So, 'Greenwashing' Is a Thing & Your Fave Style Brand Might Be Doing It

When was the last time you checked where your clothes came from? I’m not talking about the brand, but rather where and how it was made. In a world of constantly changing trends, the label of sustainability sometimes falls to the wayside. The truth is, our fashion industry is full of far more horrors than you might expect. This is partially a result of the fashion industry constantly pushing new trends and collections at a pace far too rapid for each item to get its full use. This means that people will have to buy more clothes more often, which means more money for stores and more trash in our landfills.

Not only is this causing horrors for the environment, but it costs the health and often lives of garment workers across the world. Forced to work in near slavery, the approximately 75 million people who make our clothing are often forced to work for mere dollars per day in unsafe and sometimes abusive conditions. The reason that budget-friendly retailers are able to offer a good deal is that oftentimes each garment costs only cents to make, based on the abusively low wages paid to factory workers.

Now that you know about the issues associated with fast fashion, you may be feeling a bit panicky about how to change your trendy ways. As a college student with a limited budget, I know it is very difficult to reconcile my desire to be sustainable with my need for fast, convenient, and inexpensive items to get me through the day and present myself in the best light possible. So when I see something that ticks those boxes and also looks eco-friendly, it's easy to just grab it up and not look into what it is actually doing for our earth.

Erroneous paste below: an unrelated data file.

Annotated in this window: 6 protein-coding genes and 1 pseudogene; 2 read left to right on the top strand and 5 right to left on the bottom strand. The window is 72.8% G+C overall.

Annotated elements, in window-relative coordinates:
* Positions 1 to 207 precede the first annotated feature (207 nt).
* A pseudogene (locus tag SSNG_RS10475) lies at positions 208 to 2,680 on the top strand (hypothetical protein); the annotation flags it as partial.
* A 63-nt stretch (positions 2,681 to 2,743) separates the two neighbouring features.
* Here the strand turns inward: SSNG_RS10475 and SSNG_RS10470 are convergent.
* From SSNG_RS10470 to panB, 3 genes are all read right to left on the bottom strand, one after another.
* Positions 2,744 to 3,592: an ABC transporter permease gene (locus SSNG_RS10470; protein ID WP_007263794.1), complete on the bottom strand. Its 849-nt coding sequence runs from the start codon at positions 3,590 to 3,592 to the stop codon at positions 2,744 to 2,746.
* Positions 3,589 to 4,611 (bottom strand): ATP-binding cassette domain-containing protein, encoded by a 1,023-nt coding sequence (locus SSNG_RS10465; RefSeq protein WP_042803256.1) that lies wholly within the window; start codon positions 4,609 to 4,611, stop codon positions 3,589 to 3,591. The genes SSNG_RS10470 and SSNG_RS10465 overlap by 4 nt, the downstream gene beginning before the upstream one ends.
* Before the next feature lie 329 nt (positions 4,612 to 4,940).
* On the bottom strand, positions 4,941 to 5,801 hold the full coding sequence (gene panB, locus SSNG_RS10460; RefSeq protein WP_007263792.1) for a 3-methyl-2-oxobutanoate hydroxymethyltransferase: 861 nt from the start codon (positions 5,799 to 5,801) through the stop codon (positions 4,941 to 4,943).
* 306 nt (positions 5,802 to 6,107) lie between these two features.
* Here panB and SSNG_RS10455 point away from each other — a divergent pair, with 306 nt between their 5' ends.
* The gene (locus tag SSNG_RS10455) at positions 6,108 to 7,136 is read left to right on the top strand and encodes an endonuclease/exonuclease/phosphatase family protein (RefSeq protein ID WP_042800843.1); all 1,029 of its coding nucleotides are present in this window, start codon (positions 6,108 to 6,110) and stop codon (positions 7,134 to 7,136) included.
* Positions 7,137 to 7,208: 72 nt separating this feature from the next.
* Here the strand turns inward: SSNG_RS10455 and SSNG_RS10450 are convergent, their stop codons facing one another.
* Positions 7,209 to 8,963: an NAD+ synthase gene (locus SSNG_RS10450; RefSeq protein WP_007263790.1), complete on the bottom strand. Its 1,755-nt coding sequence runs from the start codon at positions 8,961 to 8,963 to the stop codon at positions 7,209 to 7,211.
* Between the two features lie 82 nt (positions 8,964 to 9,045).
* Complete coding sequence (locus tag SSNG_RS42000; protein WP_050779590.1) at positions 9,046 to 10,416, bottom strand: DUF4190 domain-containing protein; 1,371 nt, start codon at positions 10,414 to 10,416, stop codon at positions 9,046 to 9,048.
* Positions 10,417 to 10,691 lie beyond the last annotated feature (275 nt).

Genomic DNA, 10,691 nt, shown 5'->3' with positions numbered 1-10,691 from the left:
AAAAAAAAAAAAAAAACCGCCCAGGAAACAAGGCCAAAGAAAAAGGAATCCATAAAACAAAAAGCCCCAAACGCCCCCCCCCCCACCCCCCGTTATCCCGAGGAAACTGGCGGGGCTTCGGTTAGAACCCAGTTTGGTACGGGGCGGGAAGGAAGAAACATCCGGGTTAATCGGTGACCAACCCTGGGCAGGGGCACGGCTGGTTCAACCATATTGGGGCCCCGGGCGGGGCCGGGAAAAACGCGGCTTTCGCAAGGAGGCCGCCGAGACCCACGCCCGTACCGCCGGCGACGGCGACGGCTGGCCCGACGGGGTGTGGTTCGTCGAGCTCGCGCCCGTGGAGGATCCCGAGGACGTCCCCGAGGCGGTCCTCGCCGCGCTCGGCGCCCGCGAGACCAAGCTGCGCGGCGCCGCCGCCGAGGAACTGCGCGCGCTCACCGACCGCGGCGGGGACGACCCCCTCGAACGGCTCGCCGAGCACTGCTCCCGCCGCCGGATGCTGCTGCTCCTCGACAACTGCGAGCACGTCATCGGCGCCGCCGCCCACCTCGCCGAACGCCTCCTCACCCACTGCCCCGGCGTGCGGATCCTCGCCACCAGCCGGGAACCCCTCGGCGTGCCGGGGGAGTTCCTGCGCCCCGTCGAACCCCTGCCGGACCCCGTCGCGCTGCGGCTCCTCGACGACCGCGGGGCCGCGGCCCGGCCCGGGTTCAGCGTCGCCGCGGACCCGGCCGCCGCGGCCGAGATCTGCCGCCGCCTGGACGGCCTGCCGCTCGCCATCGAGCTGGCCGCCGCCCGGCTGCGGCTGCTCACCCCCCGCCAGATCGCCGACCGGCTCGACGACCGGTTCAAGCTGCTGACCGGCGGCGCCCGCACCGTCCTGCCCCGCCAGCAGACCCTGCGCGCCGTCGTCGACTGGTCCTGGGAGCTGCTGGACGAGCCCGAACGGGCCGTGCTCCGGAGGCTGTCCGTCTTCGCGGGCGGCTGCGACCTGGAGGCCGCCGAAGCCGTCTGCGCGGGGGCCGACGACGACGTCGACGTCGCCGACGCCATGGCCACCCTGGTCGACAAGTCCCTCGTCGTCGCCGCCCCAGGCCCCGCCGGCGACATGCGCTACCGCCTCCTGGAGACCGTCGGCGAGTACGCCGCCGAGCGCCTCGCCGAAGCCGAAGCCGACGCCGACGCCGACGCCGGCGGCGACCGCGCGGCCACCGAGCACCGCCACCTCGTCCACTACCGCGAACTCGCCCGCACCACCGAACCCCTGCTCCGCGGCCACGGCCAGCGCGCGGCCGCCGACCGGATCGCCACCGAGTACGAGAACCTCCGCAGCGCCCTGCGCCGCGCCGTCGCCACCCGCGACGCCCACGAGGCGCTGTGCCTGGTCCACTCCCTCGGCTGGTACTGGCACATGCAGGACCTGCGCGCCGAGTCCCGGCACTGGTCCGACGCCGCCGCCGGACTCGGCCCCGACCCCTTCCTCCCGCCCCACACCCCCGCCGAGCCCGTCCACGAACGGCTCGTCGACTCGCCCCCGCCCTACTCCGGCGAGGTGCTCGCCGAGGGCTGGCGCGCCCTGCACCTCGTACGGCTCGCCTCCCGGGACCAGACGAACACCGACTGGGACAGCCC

Here's the good news: any fashion companies have begun to catch on to the trend of sustainability. While this is overall seen as a positive thing, it does create one tricky obstacle: the concept of greenwashing. This basically refers to a group or a company making their products seem eco-friendly through a combination of color palettes, nature-infused advertising, and catchy names that sound like they must be eco-friendly.

Don’t get me wrong, a lot of these brands do incorporate some aspect of sustainability into their product and clothing development. However, the tags that claim to be “all natural” and made of “recycled materials” aren’t always as pure as they may seem. In fact, there is no regulatory restriction on what can be labeled as a “natural” product. Vague terms like these are made to sell more products and ease the guilt of their intended consumers.

When you do need to replace something, it’s good to do your research. Of course, not everything you buy can ever be the perfect conflict free piece — all that I ask is that you put a little thought into what the clothing means for you, the planet, and the people making it. Some of the best things to look for are:

  • Things that are thrifted or made from recycled materials
  • Items made from Earth-friendly materials (organic cotton is great; avoid plastics like polyester!)
  • Companies that reduce waste (stores like WearPact are made using significantly less water than the average clothing company!)
  • Brands that give back (BANGS shoes invest 20% of all sales back into small entrepreneurs!)
  • Organizations that ensure their workers get their fair share (some stores such as Krotchet Kids Intl. and ABLE even tell you exactly who made your piece!)

Adjusting your buying habits to better serve the environment is a priority we should all consider making. All it takes is a bit of research and mindfulness to make little choices where you can. Of course, shopping sustainably can be admittedly expensive and not necessarily inclusive or accessible to marginalized groups, such as women of color and plus-size women. But becoming more informed and making a difference when and where you can are both steps we can take in the sustainable space.